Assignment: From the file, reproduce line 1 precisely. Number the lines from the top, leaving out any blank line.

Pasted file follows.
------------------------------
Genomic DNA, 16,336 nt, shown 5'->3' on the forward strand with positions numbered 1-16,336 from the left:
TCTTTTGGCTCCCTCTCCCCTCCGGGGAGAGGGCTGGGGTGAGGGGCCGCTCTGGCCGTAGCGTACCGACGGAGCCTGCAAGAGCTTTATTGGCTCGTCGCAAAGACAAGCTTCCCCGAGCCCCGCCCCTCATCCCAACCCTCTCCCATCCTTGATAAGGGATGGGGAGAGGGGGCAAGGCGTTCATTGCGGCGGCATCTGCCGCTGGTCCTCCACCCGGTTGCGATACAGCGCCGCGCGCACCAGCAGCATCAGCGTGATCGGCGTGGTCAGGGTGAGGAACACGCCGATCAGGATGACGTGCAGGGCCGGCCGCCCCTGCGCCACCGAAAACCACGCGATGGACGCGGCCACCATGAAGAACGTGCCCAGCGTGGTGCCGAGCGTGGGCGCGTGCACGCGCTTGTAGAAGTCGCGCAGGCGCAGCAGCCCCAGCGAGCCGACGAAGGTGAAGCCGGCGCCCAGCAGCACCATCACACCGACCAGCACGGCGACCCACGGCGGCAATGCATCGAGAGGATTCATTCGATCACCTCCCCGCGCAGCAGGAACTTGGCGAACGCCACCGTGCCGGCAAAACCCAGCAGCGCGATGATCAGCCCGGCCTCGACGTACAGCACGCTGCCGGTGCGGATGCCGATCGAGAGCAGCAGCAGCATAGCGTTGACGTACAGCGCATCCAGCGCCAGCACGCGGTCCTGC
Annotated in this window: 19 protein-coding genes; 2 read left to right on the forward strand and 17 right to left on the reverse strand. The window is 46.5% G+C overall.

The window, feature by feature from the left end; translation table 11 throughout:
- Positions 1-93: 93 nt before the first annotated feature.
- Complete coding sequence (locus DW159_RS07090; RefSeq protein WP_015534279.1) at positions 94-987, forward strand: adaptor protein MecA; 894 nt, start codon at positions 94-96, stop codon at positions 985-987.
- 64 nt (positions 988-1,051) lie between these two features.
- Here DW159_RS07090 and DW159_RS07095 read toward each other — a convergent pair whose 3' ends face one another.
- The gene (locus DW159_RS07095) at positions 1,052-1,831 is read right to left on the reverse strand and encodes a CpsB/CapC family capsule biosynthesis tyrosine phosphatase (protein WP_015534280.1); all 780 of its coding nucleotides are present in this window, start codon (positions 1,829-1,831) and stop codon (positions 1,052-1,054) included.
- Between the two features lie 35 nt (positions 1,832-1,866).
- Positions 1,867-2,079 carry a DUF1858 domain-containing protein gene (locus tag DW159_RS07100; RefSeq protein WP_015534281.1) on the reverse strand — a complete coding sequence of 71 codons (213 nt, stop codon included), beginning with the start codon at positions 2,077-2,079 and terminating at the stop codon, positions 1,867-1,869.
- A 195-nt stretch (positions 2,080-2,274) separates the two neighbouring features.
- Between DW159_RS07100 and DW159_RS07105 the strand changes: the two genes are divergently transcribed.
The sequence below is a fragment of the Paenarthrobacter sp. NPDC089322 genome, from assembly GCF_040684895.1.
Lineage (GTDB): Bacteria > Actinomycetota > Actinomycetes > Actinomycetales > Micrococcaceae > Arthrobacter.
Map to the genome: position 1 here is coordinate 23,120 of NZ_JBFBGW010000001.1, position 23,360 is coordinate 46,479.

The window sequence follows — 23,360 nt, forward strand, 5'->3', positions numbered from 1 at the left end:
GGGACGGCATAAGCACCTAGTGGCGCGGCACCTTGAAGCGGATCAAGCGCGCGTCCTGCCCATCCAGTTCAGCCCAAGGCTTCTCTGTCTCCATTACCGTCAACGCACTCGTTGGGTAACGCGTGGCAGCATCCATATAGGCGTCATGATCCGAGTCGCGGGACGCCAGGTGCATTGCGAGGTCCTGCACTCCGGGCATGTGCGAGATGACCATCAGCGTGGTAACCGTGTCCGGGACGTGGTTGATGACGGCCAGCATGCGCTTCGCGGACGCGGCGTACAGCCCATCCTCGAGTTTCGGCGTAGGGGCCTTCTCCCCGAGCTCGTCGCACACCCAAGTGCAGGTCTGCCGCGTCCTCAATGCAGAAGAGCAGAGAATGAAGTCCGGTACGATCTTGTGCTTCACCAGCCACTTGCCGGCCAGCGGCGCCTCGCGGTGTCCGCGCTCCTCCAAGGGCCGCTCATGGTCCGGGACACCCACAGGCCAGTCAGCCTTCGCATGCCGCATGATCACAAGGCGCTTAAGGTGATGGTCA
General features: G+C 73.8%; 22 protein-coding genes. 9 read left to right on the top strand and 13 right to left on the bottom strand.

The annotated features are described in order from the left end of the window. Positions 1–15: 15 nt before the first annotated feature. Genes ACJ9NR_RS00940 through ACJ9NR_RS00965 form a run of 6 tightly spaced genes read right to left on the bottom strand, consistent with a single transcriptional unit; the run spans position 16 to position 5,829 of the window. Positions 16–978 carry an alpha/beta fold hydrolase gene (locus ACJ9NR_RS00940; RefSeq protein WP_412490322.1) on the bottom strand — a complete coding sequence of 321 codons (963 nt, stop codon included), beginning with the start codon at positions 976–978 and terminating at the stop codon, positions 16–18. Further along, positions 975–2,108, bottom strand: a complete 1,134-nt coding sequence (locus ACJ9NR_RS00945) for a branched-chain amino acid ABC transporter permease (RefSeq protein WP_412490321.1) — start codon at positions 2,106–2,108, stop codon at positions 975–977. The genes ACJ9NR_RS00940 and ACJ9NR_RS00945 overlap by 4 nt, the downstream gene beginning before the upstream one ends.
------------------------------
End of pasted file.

Genomic DNA, 16,336 nt, shown 5'->3' on the forward strand with positions numbered 1-16,336 from the left: